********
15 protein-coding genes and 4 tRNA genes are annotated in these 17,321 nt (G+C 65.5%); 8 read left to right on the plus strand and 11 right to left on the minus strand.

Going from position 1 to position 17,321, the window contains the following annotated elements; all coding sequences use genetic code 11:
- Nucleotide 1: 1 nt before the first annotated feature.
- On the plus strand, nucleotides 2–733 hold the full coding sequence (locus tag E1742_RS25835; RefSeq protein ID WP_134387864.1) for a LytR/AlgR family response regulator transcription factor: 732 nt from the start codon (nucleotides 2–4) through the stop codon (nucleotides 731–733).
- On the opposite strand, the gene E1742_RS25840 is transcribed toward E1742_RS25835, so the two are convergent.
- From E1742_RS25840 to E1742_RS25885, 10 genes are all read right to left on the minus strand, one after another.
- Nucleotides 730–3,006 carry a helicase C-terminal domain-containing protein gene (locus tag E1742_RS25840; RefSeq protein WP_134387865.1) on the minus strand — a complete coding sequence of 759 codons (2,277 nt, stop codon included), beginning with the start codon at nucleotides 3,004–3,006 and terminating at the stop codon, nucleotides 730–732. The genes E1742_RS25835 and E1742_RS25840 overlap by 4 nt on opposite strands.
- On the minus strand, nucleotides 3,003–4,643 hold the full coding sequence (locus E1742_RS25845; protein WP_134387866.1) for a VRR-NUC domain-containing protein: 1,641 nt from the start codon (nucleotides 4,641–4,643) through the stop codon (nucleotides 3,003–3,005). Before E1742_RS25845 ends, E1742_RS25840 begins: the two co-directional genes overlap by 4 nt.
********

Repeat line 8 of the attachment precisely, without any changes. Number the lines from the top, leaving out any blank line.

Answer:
- On the minus strand, nucleotides 3,003–4,643 hold the full coding sequence (locus E1742_RS25845; protein WP_134387866.1) for a VRR-NUC domain-containing protein: 1,641 nt from the start codon (nucleotides 4,641–4,643) through the stop codon (nucleotides 3,003–3,005). Before E1742_RS25845 ends, E1742_RS25840 begins: the two co-directional genes overlap by 4 nt.